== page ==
One of the biggest problems right now is what to do with all our photos. Taking them is easier than ever. So is sharing them. But storing and organizing them all in different places still manages to be an experience filled with gotchas, and one that varies wildly depending on what companies you’ve sworn allegiance to with your phone and computer. And if that company’s been Apple, you’ve basically been a guinea pig in a good idea that was hastily (and poorly) executed.
Apple might have just fixed that for Mac users with the new Photos app. It’s the final piece in a plan that Apple unveiled last June, and one that both fixes and unifies a patchwork system it rolled out in 2011. It’s a rethink of how people manage their photo library on a Mac, something that’s been iPhoto’s home turf for more than a decade. Apple’s discontinuing that software along with Aperture (which is aimed at pro photographers), in favor bringing the tools people have on their iPhones and iPads to the Mac. It’s also been built with Apple’s iCloud in mind instead of an afterthought, which feels years overdue.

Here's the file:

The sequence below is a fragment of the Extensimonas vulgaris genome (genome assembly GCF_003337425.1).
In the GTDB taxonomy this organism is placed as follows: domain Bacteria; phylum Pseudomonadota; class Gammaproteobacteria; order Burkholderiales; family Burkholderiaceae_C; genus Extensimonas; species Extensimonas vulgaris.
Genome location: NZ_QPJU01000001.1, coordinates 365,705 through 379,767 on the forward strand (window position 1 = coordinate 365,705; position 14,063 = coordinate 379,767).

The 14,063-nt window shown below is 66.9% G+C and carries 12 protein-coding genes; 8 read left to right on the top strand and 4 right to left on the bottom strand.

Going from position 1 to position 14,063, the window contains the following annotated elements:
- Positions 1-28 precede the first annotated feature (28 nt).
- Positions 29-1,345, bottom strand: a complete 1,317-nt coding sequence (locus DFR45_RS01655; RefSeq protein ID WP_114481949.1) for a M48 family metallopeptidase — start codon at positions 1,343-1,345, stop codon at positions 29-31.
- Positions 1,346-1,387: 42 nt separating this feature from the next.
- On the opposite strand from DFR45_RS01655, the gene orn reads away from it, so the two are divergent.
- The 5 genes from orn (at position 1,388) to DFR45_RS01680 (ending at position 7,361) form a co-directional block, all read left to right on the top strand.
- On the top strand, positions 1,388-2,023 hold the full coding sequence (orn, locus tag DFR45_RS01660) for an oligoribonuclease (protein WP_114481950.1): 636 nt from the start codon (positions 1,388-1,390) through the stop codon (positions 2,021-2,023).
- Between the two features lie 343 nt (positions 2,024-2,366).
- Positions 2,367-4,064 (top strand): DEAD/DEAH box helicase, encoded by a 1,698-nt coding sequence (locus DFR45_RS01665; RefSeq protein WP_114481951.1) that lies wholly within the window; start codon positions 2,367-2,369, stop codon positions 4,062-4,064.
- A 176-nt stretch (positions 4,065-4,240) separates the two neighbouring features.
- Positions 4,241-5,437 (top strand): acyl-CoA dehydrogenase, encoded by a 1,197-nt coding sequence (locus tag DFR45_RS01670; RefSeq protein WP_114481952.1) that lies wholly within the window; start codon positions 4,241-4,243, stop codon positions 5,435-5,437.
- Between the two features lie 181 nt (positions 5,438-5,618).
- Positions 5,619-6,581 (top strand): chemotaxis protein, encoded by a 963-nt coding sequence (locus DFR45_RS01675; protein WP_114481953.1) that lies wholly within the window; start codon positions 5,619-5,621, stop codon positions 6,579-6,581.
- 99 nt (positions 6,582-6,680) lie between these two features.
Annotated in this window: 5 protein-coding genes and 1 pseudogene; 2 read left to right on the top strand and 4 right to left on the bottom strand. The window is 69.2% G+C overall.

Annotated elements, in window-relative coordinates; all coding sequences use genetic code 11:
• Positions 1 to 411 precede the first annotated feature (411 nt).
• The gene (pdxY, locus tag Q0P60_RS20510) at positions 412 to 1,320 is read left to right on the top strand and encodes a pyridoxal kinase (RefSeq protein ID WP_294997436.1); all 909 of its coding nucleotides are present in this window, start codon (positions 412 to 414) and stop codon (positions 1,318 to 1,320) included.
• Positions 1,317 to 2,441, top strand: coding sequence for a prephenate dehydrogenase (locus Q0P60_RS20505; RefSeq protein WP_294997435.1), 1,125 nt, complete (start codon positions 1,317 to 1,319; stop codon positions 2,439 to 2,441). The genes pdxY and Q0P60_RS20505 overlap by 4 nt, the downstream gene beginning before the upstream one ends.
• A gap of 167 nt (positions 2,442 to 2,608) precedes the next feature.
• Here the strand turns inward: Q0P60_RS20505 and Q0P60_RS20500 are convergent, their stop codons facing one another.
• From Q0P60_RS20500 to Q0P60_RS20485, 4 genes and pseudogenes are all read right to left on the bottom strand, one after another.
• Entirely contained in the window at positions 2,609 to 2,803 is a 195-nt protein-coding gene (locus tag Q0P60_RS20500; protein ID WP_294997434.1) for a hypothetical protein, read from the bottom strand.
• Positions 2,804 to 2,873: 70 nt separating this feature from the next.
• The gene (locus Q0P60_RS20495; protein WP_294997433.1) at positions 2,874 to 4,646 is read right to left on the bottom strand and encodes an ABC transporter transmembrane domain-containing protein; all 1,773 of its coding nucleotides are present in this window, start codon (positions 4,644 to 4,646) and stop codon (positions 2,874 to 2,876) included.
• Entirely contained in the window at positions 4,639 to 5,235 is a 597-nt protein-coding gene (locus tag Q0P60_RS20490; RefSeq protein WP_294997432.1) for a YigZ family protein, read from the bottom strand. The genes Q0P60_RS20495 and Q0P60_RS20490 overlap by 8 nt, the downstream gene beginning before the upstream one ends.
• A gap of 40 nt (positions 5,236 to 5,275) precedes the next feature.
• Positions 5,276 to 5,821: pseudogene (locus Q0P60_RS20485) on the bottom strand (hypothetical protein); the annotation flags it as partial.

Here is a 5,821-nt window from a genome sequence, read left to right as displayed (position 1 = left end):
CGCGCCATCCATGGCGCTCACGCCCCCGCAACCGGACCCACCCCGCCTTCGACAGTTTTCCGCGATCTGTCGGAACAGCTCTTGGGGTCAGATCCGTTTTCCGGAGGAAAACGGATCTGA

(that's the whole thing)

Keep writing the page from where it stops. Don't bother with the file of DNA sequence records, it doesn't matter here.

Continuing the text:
At a high level here’s three things that anyone thinking of using Photos for OS X should know:
- You should probably use the iCloud Photo Library feature, which syncs all your photos across all your devices — but you’ll almost certainly need to buy more iCloud Drive storage to take advantage of it.
- Everything you shoot with your iPhone or import into the new Photos app is backed up to your iCloud Drive and shared seamlessly across your devices. Using it is a pretty great experience.
- If you don’t want to try iCloud Photo Library, you can keep using the new Photos app as an iPhoto replacement, but you’ll be stuck with the old My Photo Stream feature (and its odd restrictions) for syncing photos across your devices.
As simple as Photos is, the devil is in the details, and there are quite a few details here. Familiar features have moved or changed, and in classic Apple fashion, some have also been quietly removed. We’ve spent some time with a pre-release version of the software to highlight some things you should be aware of.
Reports The Verge